“The Maker ethos values learning through direct experience and the intellectual and social benefits that accrue from creating something shareable. Not only are there a plethora of high-tech materials available for childhood knowledge construction, but the growing popularity of making things has led to many ‘low tech’ innovations to spice up hands-on learning.” – p. 29

My Response: Yep. (Sorry. I took these quotes out because I agree with them). I like that low hurdles and low or not tech is part of the Maker Movement values. Access and equity are huge issues. And cost of supplies and technology often are a barrier to classroom Make projects.

“When we allow children to experiment, take risks, and play with their own ideas, we give them permission to trust themselves. They begin to see themselves as learners who have good ideas and can transform their own ideas into reality.” – p.36

My Response: And I would argue that this is true for any educational experience and environment. Or I would hope. But direct instruction, drill and kill skill work and teaching to the test through the year suck all the fun out of learning for so many of our young people. They don’t trust themselves anymore, it seems. They are reluctant to take chances on something new. To fail (the authors don’t like that work) and iterate/innovate (their preferred terms) is part of learning. It’s not the end of the path. It’s the start of a new path.

“Projects create memories for students. Those memories contain the skills and content learned during that project’s development. The best teachers are those who inspire memories in their students, and engaging students in great projects is a powerful way to do so.” – p.65

My Response: Ye.. oh, never mind. I agree that we want learning to extend beyond the classroom walls. Memories are powerful reminders of learning.

“Making things provides a powerful context for learning. An authentic, or real-world audience, for one’s work is a mighty motivator. As teachers, we often promote the idea that process is more important than the end product, yet it is often the product itself that provides context and motivates students to learn. Knowledge is a consequence of experience, and open-ended creativity tools expand opportunities for such knowledge construction.” – p.66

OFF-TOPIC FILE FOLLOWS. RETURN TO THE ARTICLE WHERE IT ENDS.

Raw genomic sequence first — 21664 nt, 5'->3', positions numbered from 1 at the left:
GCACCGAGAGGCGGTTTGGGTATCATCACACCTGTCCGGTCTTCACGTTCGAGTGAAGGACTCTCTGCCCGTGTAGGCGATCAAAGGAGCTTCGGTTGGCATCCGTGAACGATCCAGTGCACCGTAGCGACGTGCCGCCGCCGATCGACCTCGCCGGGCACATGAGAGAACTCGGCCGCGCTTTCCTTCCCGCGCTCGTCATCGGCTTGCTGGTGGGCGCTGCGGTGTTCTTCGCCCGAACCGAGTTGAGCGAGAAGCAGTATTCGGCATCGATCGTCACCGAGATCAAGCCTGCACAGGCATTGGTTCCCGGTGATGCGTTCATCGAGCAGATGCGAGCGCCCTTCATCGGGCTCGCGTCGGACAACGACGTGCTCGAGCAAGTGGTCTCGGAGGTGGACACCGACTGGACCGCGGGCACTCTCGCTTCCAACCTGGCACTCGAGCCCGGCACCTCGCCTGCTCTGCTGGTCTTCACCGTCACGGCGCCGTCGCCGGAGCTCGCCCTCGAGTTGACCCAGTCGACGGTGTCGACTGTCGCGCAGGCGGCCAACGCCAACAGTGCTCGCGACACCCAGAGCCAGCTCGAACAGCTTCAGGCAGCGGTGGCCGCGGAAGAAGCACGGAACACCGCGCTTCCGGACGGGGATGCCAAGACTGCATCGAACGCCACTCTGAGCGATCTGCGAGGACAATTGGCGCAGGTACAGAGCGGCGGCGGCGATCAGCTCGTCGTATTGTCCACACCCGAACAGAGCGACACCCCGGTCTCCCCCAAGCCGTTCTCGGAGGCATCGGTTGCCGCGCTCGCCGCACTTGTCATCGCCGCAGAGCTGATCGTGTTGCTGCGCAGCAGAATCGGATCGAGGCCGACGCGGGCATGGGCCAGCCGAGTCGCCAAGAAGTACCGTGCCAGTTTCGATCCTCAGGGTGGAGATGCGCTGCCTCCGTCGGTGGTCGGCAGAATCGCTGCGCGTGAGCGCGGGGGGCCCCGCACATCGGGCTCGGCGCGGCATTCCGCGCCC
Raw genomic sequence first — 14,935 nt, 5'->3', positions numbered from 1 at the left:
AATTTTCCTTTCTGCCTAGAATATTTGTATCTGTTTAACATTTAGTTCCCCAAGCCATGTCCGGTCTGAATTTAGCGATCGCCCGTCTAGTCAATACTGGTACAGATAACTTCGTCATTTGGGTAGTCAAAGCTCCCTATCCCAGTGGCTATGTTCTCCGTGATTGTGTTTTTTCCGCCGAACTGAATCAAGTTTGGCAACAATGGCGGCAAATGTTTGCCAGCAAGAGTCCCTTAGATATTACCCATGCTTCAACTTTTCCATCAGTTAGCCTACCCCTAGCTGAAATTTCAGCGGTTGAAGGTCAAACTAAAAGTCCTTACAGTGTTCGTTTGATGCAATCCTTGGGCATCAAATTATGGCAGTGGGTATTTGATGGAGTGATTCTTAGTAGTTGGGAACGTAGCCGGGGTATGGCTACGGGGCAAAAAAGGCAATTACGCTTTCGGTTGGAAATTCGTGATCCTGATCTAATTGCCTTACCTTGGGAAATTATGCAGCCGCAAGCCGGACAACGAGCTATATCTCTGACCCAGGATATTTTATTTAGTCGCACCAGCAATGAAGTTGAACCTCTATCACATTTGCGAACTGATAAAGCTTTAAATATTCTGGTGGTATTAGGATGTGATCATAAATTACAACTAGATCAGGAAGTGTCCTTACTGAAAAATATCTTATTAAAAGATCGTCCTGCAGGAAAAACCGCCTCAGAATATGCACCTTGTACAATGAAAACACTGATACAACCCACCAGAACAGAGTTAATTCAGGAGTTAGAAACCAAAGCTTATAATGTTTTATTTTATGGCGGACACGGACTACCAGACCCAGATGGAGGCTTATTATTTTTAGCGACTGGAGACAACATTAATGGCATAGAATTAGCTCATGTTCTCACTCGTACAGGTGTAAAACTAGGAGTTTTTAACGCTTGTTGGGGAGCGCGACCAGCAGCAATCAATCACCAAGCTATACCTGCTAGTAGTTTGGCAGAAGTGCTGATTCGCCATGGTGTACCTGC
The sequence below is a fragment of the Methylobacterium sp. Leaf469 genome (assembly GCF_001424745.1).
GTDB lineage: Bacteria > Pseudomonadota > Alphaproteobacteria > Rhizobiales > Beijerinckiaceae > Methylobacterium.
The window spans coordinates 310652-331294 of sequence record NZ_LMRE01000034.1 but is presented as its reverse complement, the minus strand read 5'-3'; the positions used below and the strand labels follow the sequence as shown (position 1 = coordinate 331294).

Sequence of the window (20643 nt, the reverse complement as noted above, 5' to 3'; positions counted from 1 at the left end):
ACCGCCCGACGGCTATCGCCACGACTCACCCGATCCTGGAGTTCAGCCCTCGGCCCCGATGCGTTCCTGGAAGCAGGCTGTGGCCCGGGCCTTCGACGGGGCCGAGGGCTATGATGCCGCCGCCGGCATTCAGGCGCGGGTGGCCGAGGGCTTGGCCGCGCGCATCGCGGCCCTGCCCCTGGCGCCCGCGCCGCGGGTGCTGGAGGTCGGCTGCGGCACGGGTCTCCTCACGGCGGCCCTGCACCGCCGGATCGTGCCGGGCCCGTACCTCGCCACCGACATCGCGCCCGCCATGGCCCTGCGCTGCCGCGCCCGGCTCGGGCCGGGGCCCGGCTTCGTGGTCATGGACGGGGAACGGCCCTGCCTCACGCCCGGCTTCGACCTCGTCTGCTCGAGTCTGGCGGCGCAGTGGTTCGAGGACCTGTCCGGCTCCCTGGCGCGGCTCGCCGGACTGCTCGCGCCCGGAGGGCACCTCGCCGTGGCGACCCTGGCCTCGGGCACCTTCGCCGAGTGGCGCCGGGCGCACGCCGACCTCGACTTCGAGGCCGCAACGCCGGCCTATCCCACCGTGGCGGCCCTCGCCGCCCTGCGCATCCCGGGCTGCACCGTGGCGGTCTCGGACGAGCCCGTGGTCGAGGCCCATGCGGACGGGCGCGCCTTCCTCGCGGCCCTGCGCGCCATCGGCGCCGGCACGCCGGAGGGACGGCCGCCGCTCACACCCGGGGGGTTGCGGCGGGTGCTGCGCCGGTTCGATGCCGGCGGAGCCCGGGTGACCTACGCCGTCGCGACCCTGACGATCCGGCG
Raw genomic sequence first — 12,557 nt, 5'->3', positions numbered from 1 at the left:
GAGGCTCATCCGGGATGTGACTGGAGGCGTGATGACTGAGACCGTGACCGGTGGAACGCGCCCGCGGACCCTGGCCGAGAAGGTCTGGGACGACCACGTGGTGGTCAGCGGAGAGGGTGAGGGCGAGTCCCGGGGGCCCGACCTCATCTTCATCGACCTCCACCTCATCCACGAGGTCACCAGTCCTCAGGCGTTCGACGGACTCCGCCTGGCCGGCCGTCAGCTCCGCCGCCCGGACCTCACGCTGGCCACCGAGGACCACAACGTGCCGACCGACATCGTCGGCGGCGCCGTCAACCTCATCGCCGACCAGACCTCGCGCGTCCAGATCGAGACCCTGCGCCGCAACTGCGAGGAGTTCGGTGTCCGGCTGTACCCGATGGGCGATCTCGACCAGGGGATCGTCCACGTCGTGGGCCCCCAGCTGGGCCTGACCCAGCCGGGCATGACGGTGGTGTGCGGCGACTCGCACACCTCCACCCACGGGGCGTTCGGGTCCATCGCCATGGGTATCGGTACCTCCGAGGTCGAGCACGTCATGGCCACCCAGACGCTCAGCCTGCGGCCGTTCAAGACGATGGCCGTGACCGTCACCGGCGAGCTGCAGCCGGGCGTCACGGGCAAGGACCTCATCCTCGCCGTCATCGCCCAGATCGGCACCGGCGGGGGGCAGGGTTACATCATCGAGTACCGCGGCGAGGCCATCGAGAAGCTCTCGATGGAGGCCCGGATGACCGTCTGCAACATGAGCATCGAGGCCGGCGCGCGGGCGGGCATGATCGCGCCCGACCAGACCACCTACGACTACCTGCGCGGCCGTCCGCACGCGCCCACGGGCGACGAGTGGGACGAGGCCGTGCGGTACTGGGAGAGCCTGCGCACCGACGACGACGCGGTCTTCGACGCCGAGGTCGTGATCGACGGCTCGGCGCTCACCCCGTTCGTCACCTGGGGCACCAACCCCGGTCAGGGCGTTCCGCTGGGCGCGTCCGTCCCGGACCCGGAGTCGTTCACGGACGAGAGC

My Response: This idea of creating things for the world, for an audience, can be transformative in many ways. When we share our expertise, and when we teach others, we are learning even more deeper. That’s why so many teachers are such smart folks, right? And young people have a natural impulse to be part of the conversation with the world. (See the plethora of YouTube how-to videos).

“Re-using materials is consistent with kids’ passion for environmentalism and is an idea of the maker movement.” – p. 83

My Response: I had not really made that connections before. But this is so true. My students are passionate about the environment on many levels.

“Learning to program a computer is an act of intellectual mastery that empowers children and teaches them that they have control over a piece of powerful technology. Students quickly learn that they are the most important part of the computer program. The computer is really quite dumb unless you tell it what to do in a precise fashion the machine understands.” – p. 130

My Response: I suspect this is where we lose a lot of teachers. But we need to dive into these apps and programs that students can use, if only to get deeper into the technology and gain some agency over the devices of their lives. There are now a lot of simple ways to show programming skills and web-based skills. At the heart, though, it is us who are in charge, not the tools. (Although I know some might argue that point.) We control the power buttons.

“A funny thing happens when you make something, particularly something of  a technological nature. You are inspired to learn something else.” p. 162

My Response: That is so true. Success breeds curiosity which breeds innovation which breeds success.

“Teachers should not be treated as imbeciles incapable of growth or felons who can’t be trusted to show a YouTube video in class.” p. 199

My Response: Can we bulk email this to every school administrator in the country? Tape it up on the walls above the desks of the informational technology officers of every school district? Please?

What do you think?

Peace (in the make),
Kevin

Stories Untold: Short Story Titles by Sixth Graders